And, of course, he tried to escape.
He jumped over fences and swam canals to flee the school, hiding with friends or family before police apprehended him and sent him back.
"I wouldn't stay anywhere anywhere where I had to be told what to do," Gardner has said. "If somebody let me stay at their place and didn't really boss me around and stuff, we got along fine, but as soon as the rules started coming â¦I would run away."
Industrial school staffers nonetheless found Gardner to be charming and bright. Worker Stephen DeVries once testified he wanted to open a fruit stand in Jackson, Wyo., and asked Gardner to manage it.
"I had enough trust and faith in him," DeVries said.
But the plan fell through.
Father issues •The few men a young Gardner viewed as role models only encouraged his criminal tendencies.
Siblings said he idolized his mother's subsequent husband Bill Lucas, serving as a lookout while the man burglarized homes from Parleys Canyon to Wyoming.
Lucas stole mercury from gas meters to sell and brought it home in Mason jars. Gardner and his siblings played with the toxic gray balls, rolling them along the dirty floor.
Lucas spent 1968 in the Wyoming State Penitentiary for grand larceny.
Later, when Gardner was a young teen, a brother met Jack Statt at a bus stop and agreed to perform oral sex for $25. The brother, and eventually Gardner, ended up living with Statt, who even became Gardner's official foster parent for a few months in 1975.
Statt performed sex acts on the boys. Gardner also later admitted to psychologists that he worked as a prostitute while living with the man. Those psychologists called Statt a pedophile, but Gardner has said his time with Statt was the most stable of his life and one of the few times somebody seemed to care about him.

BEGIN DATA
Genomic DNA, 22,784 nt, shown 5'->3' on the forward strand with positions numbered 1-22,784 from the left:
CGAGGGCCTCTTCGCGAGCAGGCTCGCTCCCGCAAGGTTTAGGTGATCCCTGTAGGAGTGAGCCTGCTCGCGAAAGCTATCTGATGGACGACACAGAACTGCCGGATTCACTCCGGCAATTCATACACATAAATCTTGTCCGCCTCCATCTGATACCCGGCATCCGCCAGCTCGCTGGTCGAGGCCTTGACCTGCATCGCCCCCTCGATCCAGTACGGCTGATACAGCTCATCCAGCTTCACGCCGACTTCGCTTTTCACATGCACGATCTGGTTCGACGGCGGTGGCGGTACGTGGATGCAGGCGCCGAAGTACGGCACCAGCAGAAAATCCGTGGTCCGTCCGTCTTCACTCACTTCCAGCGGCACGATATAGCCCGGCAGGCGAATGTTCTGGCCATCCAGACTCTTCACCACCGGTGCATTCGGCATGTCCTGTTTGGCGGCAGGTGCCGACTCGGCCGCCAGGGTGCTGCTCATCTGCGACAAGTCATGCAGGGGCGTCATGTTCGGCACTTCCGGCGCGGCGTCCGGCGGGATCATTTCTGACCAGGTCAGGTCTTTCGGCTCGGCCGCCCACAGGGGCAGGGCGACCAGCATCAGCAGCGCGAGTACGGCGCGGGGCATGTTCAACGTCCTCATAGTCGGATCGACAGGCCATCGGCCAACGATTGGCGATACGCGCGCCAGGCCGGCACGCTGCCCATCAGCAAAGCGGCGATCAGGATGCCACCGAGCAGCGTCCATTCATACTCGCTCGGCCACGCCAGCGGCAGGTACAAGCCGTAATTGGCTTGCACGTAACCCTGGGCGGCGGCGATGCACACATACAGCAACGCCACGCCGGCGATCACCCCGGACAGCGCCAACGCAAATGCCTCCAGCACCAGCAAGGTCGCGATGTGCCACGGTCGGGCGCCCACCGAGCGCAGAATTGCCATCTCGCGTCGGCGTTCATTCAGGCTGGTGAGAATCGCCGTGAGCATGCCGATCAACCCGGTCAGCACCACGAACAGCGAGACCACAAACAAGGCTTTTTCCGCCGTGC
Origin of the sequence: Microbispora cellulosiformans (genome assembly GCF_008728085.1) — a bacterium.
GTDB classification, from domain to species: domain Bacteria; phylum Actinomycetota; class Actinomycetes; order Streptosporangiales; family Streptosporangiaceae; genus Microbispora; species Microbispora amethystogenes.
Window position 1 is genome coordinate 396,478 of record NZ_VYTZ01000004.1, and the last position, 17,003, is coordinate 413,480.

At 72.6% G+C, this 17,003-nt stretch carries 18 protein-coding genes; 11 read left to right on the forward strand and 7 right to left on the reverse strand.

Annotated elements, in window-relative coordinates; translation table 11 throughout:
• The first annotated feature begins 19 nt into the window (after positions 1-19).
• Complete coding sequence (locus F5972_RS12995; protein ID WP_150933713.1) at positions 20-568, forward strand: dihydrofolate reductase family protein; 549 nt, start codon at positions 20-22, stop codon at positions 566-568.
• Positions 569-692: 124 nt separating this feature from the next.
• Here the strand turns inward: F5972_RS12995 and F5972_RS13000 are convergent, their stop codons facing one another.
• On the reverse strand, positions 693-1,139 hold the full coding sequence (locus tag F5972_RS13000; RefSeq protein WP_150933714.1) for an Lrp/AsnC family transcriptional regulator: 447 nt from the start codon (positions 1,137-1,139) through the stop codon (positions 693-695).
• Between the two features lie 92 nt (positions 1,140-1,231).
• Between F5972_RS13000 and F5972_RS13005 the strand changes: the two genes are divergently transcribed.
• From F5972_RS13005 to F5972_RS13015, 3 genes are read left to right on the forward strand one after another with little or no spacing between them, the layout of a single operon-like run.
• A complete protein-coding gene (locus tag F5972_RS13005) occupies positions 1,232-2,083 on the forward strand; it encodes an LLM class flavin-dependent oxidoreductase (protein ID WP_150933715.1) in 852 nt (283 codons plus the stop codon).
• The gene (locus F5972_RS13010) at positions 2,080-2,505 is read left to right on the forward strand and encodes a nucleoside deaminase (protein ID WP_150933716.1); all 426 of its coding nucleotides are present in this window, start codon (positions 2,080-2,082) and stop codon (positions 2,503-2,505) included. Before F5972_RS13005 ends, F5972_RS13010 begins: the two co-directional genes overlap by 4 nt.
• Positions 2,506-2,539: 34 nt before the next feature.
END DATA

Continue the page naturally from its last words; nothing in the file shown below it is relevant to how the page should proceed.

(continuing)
"Jack was a good man, and he tried to help us out," Gardner said.
New family • Gardner met another who seemed to care for him when he was 15 and briefly out of state custody.
A teenage Debra Bischoff lived in the same Salt Lake City complex as Gardner's mother and found herself drawn to his athletic build, red hair and wide grin.
"He was very nice," Bischoff said in a telephone interview. "Very caring. He never put me in the rough situations he was in throughout his life. He sheltered me from that stuff."
Bischoff got pregnant, and in May 1977 gave birth to Gardner's first child, a daughter.
By then Gardner was back in custody, but Bischoff remained committed to him for seven years. They lived together when Gardner was not in the industrial school or in jail.
Finally freed from custody in 1979, Gardner planned a second child with Bischoff. He was there for the February 1980 birth of their son.
The same month the boy was born, Gardner, then 19, entered the Utah State Prison for the first time, convicted of robbery.
"It broke my heart," Bischoff said. "At that point, I really loved Ronnie."
Shot in the neck • As a prisoner, Gardner's criminal reputation flourished.
Just months after his incarceration in a minimum security unit, he obtained some amphetamine tablets, got high, and with another inmate, climbed over the Draper prison's fence to escape.
Bischoff had slept with another man while Gardner was in prison and feared Gardner would come looking for her.
"We had a talk about a few things," Bischoff said, "and it was an emotional time for us because I told him how I felt when he went to prison. It was the first time I'd ever seen Ronnie cry."
The next few days would be the last time he would spend with Bischoff and their children outside prison.
Gardner took a gun and went to South Salt Lake to confront the man with whom Bischoff had slept. The man fired a .22-caliber bullet into Gardner's neck.